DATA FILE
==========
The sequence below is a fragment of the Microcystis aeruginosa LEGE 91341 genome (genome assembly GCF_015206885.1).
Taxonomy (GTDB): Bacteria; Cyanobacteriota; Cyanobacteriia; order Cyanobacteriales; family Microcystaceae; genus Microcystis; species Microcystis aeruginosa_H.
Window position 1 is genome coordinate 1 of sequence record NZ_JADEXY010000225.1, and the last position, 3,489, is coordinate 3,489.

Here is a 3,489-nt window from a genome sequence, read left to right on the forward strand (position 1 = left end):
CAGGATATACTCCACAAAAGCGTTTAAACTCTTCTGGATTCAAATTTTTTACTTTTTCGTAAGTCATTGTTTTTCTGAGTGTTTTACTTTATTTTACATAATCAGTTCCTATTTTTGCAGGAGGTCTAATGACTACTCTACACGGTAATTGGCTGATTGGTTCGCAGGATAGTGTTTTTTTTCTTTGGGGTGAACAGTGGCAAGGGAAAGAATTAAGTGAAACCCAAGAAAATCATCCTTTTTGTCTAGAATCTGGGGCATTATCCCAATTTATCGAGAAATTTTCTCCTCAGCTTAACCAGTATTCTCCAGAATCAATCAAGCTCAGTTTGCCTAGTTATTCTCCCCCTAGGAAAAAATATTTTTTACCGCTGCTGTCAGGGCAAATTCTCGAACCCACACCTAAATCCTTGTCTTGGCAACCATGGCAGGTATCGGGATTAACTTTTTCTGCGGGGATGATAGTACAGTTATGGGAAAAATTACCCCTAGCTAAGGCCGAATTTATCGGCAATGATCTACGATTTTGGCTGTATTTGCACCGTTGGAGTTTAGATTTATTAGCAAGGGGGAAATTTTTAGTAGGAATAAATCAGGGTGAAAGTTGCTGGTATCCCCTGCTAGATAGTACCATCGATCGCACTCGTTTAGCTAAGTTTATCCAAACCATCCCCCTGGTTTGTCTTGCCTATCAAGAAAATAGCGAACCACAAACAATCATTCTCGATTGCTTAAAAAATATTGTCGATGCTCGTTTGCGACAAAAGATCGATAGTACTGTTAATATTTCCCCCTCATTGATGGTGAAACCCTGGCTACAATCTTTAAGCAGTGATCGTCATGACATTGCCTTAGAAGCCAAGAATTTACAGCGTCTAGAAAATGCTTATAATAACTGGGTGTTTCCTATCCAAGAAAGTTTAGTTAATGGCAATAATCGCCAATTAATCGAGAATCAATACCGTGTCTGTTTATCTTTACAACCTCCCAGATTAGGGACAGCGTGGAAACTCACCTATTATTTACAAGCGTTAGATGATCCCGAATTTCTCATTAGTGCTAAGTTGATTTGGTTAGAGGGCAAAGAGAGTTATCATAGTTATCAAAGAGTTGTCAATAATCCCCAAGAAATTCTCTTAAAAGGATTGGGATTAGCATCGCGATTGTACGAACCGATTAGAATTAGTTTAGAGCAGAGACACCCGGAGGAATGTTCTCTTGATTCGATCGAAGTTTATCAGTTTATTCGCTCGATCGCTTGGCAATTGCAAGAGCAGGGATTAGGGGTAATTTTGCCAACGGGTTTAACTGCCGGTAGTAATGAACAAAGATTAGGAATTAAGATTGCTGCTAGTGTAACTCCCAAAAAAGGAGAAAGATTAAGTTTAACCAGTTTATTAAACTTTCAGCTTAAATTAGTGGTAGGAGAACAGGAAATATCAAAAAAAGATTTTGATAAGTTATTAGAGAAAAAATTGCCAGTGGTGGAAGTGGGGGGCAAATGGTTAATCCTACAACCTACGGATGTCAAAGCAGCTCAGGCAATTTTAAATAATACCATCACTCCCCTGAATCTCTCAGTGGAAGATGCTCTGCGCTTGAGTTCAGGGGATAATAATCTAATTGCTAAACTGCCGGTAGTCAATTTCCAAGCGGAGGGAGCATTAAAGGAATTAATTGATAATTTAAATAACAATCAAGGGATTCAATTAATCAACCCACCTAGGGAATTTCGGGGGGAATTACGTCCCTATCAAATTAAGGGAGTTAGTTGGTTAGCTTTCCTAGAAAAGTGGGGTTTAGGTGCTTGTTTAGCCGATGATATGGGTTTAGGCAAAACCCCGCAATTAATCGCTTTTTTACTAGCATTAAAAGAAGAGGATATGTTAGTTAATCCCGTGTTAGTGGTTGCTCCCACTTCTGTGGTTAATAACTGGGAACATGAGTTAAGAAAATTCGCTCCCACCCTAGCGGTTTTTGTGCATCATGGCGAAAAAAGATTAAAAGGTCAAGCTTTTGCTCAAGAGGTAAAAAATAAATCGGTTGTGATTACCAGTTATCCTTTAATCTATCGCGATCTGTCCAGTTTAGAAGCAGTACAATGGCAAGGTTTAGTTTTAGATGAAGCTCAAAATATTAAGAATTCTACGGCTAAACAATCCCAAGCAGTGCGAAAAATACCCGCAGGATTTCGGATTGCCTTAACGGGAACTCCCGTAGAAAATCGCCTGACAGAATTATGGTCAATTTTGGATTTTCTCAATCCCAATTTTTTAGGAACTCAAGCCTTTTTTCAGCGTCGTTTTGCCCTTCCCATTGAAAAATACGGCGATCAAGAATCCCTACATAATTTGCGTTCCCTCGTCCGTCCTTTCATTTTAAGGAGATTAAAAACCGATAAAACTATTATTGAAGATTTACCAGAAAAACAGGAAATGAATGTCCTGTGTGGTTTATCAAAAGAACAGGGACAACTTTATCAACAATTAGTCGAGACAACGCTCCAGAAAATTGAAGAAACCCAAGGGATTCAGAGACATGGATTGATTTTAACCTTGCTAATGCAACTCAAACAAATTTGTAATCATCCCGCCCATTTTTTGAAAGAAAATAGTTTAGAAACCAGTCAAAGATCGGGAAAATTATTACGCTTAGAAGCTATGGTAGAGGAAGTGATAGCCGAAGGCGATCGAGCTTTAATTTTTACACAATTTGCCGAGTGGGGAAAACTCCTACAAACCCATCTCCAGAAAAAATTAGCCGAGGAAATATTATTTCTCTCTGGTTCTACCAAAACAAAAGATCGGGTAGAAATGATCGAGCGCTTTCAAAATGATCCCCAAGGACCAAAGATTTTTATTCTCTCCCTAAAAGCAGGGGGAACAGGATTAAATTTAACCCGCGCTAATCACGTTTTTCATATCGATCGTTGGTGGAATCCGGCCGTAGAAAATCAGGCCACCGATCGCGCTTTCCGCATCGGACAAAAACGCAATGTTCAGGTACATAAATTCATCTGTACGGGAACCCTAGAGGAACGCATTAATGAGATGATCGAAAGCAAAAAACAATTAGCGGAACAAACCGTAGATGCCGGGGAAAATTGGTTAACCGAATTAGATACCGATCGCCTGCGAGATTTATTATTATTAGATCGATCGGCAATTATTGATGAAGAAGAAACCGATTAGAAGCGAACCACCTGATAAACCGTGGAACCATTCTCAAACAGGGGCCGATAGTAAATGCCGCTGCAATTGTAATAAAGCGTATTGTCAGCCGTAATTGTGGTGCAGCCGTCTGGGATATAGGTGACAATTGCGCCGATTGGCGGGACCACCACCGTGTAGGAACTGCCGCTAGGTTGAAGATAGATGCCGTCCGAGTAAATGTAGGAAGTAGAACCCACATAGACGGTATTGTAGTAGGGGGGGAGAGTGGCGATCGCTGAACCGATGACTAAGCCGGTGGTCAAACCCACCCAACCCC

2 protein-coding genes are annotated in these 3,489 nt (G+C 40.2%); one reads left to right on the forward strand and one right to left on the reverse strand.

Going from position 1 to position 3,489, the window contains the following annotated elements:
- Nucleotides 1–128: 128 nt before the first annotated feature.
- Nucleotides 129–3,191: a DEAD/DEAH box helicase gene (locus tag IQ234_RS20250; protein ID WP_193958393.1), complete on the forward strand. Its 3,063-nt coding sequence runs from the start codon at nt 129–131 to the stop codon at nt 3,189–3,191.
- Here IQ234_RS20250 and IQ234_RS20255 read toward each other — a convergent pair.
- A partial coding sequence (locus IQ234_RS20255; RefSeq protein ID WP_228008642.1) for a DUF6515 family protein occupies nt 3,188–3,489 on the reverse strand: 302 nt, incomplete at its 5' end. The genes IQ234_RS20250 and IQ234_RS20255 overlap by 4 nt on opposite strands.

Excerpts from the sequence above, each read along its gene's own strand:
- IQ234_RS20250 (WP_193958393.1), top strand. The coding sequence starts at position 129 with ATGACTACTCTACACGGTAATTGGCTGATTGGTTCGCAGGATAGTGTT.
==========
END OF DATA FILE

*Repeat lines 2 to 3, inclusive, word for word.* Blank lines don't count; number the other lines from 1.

Taxonomy (GTDB): Bacteria; Cyanobacteriota; Cyanobacteriia; order Cyanobacteriales; family Microcystaceae; genus Microcystis; species Microcystis aeruginosa_H.
Window position 1 is genome coordinate 1 of sequence record NZ_JADEXY010000225.1, and the last position, 3,489, is coordinate 3,489.